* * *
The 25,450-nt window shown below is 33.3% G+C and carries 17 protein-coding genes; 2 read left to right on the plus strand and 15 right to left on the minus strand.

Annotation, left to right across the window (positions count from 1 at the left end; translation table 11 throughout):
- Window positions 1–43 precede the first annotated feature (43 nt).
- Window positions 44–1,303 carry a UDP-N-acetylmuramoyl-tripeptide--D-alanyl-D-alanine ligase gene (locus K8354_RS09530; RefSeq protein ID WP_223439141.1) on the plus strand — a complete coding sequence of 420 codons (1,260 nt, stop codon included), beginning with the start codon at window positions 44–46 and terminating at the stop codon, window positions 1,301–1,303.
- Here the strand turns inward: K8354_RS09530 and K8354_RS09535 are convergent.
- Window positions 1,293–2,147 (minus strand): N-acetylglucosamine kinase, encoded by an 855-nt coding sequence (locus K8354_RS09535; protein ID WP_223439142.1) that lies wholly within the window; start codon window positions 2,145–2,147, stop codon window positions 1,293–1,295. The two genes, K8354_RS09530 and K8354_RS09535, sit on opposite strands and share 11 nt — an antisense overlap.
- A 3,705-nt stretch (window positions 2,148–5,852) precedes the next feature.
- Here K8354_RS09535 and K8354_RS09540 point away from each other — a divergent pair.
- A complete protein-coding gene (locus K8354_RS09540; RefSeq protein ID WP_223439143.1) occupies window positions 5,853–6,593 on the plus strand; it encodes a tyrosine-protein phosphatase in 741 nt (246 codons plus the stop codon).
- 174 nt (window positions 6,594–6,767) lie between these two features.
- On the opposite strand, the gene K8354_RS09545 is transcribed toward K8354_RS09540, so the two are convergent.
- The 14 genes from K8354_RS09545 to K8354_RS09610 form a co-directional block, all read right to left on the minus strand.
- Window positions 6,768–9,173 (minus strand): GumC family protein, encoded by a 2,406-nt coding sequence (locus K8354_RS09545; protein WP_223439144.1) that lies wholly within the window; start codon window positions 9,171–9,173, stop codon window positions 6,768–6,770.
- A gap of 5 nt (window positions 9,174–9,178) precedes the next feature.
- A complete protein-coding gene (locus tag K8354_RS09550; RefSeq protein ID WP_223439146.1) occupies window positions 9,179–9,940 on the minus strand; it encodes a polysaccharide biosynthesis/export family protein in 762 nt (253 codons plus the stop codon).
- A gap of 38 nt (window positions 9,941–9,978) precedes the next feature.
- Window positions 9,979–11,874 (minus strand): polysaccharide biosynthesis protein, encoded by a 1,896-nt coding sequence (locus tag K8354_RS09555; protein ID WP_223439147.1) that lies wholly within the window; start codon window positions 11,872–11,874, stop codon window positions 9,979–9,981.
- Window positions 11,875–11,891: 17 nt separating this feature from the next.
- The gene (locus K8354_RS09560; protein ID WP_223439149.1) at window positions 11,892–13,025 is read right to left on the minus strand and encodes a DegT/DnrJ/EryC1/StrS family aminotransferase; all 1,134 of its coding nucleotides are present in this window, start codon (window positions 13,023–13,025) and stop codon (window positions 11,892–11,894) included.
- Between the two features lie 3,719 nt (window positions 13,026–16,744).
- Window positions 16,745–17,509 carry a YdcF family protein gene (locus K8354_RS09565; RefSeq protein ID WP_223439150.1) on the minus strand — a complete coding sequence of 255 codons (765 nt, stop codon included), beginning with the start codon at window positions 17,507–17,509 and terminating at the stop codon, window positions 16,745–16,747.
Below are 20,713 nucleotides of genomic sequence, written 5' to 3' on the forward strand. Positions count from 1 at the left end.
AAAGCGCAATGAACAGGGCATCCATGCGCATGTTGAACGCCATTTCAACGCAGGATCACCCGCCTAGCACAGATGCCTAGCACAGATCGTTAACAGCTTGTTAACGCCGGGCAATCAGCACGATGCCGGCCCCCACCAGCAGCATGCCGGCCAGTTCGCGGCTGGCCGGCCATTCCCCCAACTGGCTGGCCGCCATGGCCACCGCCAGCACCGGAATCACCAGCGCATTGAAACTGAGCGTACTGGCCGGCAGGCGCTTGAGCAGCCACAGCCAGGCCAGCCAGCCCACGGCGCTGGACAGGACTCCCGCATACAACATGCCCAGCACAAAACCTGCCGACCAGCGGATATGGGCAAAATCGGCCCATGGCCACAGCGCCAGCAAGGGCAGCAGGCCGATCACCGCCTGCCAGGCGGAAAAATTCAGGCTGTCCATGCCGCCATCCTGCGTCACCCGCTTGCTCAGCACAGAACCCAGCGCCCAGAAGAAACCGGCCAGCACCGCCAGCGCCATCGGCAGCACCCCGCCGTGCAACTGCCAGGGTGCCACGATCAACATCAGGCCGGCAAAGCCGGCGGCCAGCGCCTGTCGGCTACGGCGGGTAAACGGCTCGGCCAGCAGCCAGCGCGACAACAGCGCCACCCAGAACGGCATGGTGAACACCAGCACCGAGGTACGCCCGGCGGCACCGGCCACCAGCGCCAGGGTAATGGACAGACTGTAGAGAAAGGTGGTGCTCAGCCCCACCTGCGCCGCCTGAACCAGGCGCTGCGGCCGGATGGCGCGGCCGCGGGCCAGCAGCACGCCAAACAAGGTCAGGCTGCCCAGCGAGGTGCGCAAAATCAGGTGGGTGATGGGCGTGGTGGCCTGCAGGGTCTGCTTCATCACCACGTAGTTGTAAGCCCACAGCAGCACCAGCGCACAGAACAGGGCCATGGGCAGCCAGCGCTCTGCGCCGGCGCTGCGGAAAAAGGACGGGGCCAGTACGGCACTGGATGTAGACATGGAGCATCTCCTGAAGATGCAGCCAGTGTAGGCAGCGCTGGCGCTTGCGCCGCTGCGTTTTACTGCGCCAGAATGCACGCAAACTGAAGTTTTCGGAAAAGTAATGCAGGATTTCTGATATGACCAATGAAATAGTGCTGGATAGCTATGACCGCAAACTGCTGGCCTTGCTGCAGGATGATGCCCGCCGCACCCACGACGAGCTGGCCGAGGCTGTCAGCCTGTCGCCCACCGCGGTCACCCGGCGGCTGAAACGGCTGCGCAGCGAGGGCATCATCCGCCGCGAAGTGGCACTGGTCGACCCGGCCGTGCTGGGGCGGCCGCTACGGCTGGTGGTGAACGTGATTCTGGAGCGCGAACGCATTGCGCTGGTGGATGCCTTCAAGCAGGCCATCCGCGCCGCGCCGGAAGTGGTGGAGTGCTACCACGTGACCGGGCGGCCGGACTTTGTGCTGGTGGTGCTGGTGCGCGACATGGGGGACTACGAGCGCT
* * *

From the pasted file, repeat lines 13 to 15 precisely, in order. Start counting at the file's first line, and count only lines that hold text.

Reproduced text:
- Window positions 6,768–9,173 (minus strand): GumC family protein, encoded by a 2,406-nt coding sequence (locus K8354_RS09545; protein WP_223439144.1) that lies wholly within the window; start codon window positions 9,171–9,173, stop codon window positions 6,768–6,770.
- A gap of 5 nt (window positions 9,174–9,178) precedes the next feature.
- A complete protein-coding gene (locus tag K8354_RS09550; RefSeq protein ID WP_223439146.1) occupies window positions 9,179–9,940 on the minus strand; it encodes a polysaccharide biosynthesis/export family protein in 762 nt (253 codons plus the stop codon).